Monday, November 28, 2022

Do Animals Dream?

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Adetunji Matthew
Adetunji Matthewhttp://www.aidthestudent.com
I’m Adetunji Matthew, an Economist, Social Media Manager, software Developer/Marketer Sales Consultant, and Ecompreneur. I’m popularly known as “Matt” As an artist and designer, I aim to create something brilliant daily. Eager to learn more, I use my free time to get better at w hat interests me, whether it's researching, teaching, or even something entirely new.
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If you’ve ever seen a cat wiggling around in its sleep, or come across three different-sized beds after eating porridge in a bear family’s inexplicably furnished home, you’ve probably wondered if animals are capable of dreaming. Theirs might not involve Beyonce, your third grade classroom, and a radiator that turns into a snake for some reason like yours do, but some animals do have dreams. 

Most land mammals experience the Rapid Eye Movement (REM) sleep where dreams mainly occur, but since they don’t keep dream journals—at least not where we can find them—scientists tested rats to see what was going on in their brains when they slept. According to a 2001 report, MIT researchers Daniel Bedore and Matt Wilson placed trained rats on a track and monitored their brain activity while they moved towards their edible reward. They then monitored the rats’ brain activity while they were in a REM cycle. After examining the data, they saw that some activity in a sleeping rat’s brain matched some of its waking activity. The identical patterns led the scientists to believe that not only were the rats dreaming, they were dreaming about running on the track.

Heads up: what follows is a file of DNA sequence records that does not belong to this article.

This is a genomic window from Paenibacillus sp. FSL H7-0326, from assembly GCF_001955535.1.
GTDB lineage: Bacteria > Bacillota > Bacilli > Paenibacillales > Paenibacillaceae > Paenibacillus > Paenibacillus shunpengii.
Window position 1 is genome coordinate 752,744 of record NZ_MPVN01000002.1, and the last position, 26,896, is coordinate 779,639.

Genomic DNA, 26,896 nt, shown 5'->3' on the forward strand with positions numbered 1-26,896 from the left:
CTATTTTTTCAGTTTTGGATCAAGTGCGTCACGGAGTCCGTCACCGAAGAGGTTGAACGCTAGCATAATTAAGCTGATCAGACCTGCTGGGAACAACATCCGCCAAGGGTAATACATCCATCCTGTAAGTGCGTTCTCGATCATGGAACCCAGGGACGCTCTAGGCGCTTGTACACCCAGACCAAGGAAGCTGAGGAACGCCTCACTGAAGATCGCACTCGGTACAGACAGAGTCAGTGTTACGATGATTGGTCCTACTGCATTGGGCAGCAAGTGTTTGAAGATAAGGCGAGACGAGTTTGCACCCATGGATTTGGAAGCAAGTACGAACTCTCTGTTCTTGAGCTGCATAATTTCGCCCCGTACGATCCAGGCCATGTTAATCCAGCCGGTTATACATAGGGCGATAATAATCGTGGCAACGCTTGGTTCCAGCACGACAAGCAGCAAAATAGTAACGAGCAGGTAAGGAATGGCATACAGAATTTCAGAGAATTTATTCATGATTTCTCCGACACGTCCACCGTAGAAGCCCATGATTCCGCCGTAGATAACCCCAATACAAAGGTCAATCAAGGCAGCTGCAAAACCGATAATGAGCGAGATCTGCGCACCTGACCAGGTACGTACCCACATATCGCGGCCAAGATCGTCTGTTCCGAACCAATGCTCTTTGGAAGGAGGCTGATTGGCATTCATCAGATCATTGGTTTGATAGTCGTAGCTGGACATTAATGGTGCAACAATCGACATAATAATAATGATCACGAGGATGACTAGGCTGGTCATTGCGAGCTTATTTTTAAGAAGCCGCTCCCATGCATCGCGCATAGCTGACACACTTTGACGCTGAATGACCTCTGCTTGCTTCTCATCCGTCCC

Dr. Stanley Coren, a psychology professor and neuropsychological researcher, writes in his book How Dogs Think: Understanding the Canine Mind, that dogs also dream. Like rats, pooches dream about common scenes they have experienced in their waking lives. Dr. Coren also notes that the smaller a dog is, the more it will dream:

A small dog, such as a toy poodle, may dream once every ten minutes, while a dog as large as a mastiff or an Irish wolfhound may spend an hour and a half between each dream.

Mammals aren’t the only critters that dream, though. Neuroscientists Amish S. Dave and Daniel Margoliash of the University of Chicago have found that the sleeping brain activity of older male zebra finches can fall into patterns that are identical to those observed when the birds are singing. And since the male zebra finch uses its songs to attract a mate, they win our completely made up award for most interesting animal dreams.

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